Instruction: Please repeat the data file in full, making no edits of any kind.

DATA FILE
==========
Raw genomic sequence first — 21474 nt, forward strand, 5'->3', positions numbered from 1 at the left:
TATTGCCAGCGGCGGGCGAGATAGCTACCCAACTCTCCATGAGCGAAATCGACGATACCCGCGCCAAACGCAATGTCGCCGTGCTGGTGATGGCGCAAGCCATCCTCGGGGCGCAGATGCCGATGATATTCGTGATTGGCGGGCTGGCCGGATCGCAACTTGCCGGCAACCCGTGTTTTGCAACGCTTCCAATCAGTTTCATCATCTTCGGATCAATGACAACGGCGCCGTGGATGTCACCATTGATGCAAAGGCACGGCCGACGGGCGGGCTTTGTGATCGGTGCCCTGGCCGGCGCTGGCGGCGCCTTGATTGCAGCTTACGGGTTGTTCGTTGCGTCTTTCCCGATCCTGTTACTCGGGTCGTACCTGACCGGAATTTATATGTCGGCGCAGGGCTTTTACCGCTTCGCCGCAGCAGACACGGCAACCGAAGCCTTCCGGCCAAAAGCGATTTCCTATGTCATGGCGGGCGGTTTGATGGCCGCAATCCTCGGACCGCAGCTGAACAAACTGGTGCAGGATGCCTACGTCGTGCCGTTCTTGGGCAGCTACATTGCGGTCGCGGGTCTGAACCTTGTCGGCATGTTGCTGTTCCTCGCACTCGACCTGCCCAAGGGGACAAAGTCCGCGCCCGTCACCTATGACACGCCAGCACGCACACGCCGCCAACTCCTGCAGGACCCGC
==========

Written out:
Raw genomic sequence first — 21474 nt, forward strand, 5'->3', positions numbered from 1 at the left:
TATTGCCAGCGGCGGGCGAGATAGCTACCCAACTCTCCATGAGCGAAATCGACGATACCCGCGCCAAACGCAATGTCGCCGTGCTGGTGATGGCGCAAGCCATCCTCGGGGCGCAGATGCCGATGATATTCGTGATTGGCGGGCTGGCCGGATCGCAACTTGCCGGCAACCCGTGTTTTGCAACGCTTCCAATCAGTTTCATCATCTTCGGATCAATGACAACGGCGCCGTGGATGTCACCATTGATGCAAAGGCACGGCCGACGGGCGGGCTTTGTGATCGGTGCCCTGGCCGGCGCTGGCGGCGCCTTGATTGCAGCTTACGGGTTGTTCGTTGCGTCTTTCCCGATCCTGTTACTCGGGTCGTACCTGACCGGAATTTATATGTCGGCGCAGGGCTTTTACCGCTTCGCCGCAGCAGACACGGCAACCGAAGCCTTCCGGCCAAAAGCGATTTCCTATGTCATGGCGGGCGGTTTGATGGCCGCAATCCTCGGACCGCAGCTGAACAAACTGGTGCAGGATGCCTACGTCGTGCCGTTCTTGGGCAGCTACATTGCGGTCGCGGGTCTGAACCTTGTCGGCATGTTGCTGTTCCTCGCACTCGACCTGCCCAAGGGGACAAAGTCCGCGCCCGTCACCTATGACACGCCAGCACGCACACGCCGCCAACTCCTGCAGGACCCGC